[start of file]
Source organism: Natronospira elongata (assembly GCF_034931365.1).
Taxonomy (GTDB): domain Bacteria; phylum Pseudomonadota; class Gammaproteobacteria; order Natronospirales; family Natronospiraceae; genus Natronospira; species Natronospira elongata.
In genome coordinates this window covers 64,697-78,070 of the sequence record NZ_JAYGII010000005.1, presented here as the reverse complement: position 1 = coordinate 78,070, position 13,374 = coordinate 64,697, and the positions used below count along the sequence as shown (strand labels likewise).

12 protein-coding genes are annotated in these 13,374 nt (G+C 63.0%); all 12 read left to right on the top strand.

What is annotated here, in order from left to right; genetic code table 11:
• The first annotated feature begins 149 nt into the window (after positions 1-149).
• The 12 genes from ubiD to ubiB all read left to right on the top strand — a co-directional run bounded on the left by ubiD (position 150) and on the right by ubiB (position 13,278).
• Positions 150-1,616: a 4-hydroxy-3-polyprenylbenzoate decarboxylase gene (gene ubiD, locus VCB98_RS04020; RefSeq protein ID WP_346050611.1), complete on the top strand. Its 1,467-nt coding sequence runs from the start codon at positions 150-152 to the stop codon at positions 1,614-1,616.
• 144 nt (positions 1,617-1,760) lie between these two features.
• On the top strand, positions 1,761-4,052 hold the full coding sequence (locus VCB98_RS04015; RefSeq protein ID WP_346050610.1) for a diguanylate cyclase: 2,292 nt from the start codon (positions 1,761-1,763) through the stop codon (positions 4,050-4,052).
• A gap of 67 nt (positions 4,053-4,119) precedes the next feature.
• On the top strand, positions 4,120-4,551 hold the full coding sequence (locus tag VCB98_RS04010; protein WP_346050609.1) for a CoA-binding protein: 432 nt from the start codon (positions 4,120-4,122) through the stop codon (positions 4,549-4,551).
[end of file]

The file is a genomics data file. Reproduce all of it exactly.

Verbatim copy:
Source organism: Natronospira elongata (assembly GCF_034931365.1).
Taxonomy (GTDB): domain Bacteria; phylum Pseudomonadota; class Gammaproteobacteria; order Natronospirales; family Natronospiraceae; genus Natronospira; species Natronospira elongata.
In genome coordinates this window covers 64,697-78,070 of the sequence record NZ_JAYGII010000005.1, presented here as the reverse complement: position 1 = coordinate 78,070, position 13,374 = coordinate 64,697, and the positions used below count along the sequence as shown (strand labels likewise).

12 protein-coding genes are annotated in these 13,374 nt (G+C 63.0%); all 12 read left to right on the top strand.

What is annotated here, in order from left to right; genetic code table 11:
• The first annotated feature begins 149 nt into the window (after positions 1-149).
• The 12 genes from ubiD to ubiB all read left to right on the top strand — a co-directional run bounded on the left by ubiD (position 150) and on the right by ubiB (position 13,278).
• Positions 150-1,616: a 4-hydroxy-3-polyprenylbenzoate decarboxylase gene (gene ubiD, locus VCB98_RS04020; RefSeq protein ID WP_346050611.1), complete on the top strand. Its 1,467-nt coding sequence runs from the start codon at positions 150-152 to the stop codon at positions 1,614-1,616.
• 144 nt (positions 1,617-1,760) lie between these two features.
• On the top strand, positions 1,761-4,052 hold the full coding sequence (locus VCB98_RS04015; RefSeq protein ID WP_346050610.1) for a diguanylate cyclase: 2,292 nt from the start codon (positions 1,761-1,763) through the stop codon (positions 4,050-4,052).
• A gap of 67 nt (positions 4,053-4,119) precedes the next feature.
• On the top strand, positions 4,120-4,551 hold the full coding sequence (locus tag VCB98_RS04010; protein WP_346050609.1) for a CoA-binding protein: 432 nt from the start codon (positions 4,120-4,122) through the stop codon (positions 4,549-4,551).